Traits of Daisy in "The Great Gatsby"

Readers of F. Scott Fitzgerald's "The Great Gatsby" rarely forget its central character Jay Gatsby, his lush mansion or his notoriously elaborate parties. All these things, however, point to the rich, beautiful Daisy Buchanan, the subject of Gatsby's obsession, as he pursues her with his lifestyle of excess. You can analyze Daisy's character based on traits such as her attitude toward wealth, her passive demeanor and her cynical world view.

A World Shaped by Money

The wife of wealthy polo player and college football star Tom Buchanan, Daisy centers her world on social status, materialism and possessions. Tom's money dictates her romantic choices, according to critic Leland S. Person, Jr. in "'Herstory' and Daisy Buchanan." She initially chooses Tom over Gatsby because of his wealth, and even when Gatsby acquires the fortune he lacked during their courtship, she is unable to leave Tom because the Buchanan name is too valuable. At the same time, Gatsby's own wealth dazzles her as seen when his vast collection of shirts provides the catalyst for her emotional response to their reunion.

An Attitude of Mistrust

Daisy may seem like the woman who has everything, but in reality, she's deeply scarred by her lifestyle. Early in the novel, Daisy reveals her cynical world view to her cousin, narrator Nick Carraway, after he learns that Tom is having an affair. Journalist Dana Goldstein asserts that the upscale life that shapes Daisy's identity actually imprisons her in a loveless marriage. When Daisy tells Nick she hopes her daughter will be "a beautiful little fool," she reveals her own bitterness toward her lifestyle, hoping her daughter will be fully indoctrinated into a culture that expects women to marry for money, not love.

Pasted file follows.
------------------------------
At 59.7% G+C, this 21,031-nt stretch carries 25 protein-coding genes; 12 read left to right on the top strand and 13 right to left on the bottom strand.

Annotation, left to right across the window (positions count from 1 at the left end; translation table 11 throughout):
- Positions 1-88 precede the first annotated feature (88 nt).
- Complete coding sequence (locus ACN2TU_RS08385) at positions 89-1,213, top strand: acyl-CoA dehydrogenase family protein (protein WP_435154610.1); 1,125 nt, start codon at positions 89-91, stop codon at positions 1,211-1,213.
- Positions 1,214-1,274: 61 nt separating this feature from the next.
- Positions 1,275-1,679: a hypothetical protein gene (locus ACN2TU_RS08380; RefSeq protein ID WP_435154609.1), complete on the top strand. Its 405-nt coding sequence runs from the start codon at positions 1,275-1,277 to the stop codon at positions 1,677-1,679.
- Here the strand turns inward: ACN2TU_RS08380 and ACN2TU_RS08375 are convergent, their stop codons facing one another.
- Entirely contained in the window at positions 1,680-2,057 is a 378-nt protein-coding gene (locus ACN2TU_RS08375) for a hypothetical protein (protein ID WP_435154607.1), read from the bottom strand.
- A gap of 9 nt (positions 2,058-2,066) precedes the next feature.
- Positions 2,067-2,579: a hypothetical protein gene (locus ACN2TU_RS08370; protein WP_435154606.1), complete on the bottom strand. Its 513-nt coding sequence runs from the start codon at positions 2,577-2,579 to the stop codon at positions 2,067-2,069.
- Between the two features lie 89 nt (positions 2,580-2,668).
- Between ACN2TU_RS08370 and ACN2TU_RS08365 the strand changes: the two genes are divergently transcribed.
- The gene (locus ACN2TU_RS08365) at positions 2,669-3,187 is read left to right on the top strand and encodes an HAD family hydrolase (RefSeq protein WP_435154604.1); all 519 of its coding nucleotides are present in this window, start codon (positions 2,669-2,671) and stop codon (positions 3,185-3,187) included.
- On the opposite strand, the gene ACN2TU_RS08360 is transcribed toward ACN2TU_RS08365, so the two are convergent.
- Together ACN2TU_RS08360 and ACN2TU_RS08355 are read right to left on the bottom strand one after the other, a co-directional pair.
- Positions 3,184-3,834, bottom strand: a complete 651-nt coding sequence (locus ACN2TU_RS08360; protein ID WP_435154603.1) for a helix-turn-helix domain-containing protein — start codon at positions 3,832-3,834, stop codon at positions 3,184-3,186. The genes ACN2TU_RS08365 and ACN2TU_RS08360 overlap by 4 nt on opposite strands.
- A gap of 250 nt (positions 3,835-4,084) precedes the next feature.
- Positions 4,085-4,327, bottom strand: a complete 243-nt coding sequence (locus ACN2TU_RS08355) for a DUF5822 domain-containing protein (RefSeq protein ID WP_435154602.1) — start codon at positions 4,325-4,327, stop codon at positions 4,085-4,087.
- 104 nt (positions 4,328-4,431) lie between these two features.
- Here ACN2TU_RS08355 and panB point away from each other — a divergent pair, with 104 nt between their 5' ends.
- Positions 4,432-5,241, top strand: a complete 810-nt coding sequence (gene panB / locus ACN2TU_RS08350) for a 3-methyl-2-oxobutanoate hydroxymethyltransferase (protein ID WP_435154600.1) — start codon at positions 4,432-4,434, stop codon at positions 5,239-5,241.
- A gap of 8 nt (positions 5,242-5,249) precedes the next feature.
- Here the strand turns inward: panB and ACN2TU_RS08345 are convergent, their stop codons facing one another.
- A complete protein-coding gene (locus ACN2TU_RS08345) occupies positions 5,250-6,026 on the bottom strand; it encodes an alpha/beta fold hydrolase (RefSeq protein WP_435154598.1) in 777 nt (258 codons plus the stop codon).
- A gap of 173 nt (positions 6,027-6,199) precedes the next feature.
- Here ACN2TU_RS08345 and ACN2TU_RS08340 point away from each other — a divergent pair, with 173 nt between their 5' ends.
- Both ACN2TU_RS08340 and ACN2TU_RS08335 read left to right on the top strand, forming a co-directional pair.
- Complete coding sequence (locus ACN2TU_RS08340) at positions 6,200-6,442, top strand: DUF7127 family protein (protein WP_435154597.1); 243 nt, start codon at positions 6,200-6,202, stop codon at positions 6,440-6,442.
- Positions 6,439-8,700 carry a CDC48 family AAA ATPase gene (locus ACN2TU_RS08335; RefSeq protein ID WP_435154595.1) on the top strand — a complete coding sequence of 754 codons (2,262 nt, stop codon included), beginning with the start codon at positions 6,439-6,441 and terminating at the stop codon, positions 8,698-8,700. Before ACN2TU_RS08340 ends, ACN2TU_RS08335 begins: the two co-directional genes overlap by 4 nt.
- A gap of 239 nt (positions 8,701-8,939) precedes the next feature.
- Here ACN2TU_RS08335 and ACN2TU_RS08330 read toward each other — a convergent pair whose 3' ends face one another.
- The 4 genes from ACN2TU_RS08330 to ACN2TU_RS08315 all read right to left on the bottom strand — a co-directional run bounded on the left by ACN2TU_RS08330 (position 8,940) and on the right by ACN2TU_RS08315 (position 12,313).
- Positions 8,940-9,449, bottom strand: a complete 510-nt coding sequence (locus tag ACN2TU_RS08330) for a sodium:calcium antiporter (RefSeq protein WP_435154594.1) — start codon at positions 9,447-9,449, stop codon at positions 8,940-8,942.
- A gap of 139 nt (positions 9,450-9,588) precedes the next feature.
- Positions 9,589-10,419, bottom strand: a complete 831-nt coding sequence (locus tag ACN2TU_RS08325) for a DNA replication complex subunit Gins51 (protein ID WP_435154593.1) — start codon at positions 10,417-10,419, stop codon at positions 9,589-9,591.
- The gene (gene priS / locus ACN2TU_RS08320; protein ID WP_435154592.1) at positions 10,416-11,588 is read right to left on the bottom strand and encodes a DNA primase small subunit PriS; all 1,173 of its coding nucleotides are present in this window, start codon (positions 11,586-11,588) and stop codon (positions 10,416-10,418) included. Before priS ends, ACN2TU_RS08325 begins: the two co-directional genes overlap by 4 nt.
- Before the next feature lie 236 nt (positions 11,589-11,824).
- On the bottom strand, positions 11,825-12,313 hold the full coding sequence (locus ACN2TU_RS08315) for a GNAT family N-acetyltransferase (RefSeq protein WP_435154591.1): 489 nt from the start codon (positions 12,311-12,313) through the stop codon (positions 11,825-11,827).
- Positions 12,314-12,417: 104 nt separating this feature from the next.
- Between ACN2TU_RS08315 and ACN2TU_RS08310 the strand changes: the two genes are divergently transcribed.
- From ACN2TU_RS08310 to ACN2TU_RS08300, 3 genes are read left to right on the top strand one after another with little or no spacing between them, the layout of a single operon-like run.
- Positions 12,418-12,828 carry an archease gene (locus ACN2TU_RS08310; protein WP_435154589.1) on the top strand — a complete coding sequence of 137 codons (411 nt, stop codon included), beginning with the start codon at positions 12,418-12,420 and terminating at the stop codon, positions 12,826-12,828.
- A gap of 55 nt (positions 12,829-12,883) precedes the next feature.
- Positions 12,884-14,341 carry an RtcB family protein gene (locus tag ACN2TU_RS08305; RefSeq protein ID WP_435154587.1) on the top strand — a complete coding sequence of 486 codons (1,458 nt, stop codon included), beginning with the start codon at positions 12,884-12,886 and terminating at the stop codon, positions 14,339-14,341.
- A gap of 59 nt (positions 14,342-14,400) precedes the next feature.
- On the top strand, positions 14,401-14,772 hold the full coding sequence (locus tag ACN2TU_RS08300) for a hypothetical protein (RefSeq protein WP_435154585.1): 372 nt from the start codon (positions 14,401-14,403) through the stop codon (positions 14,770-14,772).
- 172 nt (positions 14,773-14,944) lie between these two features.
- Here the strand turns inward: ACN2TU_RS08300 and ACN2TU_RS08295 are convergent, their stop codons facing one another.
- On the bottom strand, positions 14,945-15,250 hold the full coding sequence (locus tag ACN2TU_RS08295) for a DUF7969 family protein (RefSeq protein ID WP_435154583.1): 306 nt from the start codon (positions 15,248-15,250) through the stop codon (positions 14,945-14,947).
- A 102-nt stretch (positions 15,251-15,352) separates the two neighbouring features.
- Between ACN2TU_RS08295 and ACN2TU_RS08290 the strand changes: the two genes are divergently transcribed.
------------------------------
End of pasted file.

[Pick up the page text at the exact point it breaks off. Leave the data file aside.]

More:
A Lack of Self-Direction

Rather than take initiative, Daisy relies on others to make decisions for her. At the novel's climax, the love triangle between Daisy, Tom and Gatsby explodes when Gatsby demands that she renounce her love for Tom. Daisy becomes quickly overwhelmed and retreats inward, unable to speak for herself. Alcohol allows Daisy to take control before her wedding when she breaks the pearls Tom gives her and refuses to marry him, according to Linda C. Pelzer. Once the influence has passed, though, she gives in to her family's demands and is the ceremony's "radiant guest of honor."

A Reckless Existence

Ultimately, the novel's tragic conclusion reveals Daisy's selfish, careless nature. Although it is Daisy who hits and kills Myrtle Wilson in Gatsby's car, she leaves Gatsby to take the blame. This decision eventually leads Myrtle's husband, George, to murder Gatsby and kill himself. After Gatsby's death, Daisy and Tom leave town without a clue of where they've gone. Daisy is not only unable to make decisions for herself, but also unable to take responsibility for her actions. As Nick says, she and her husband hide in their money from the damage they've done, unwilling to confront its effects on the other characters.

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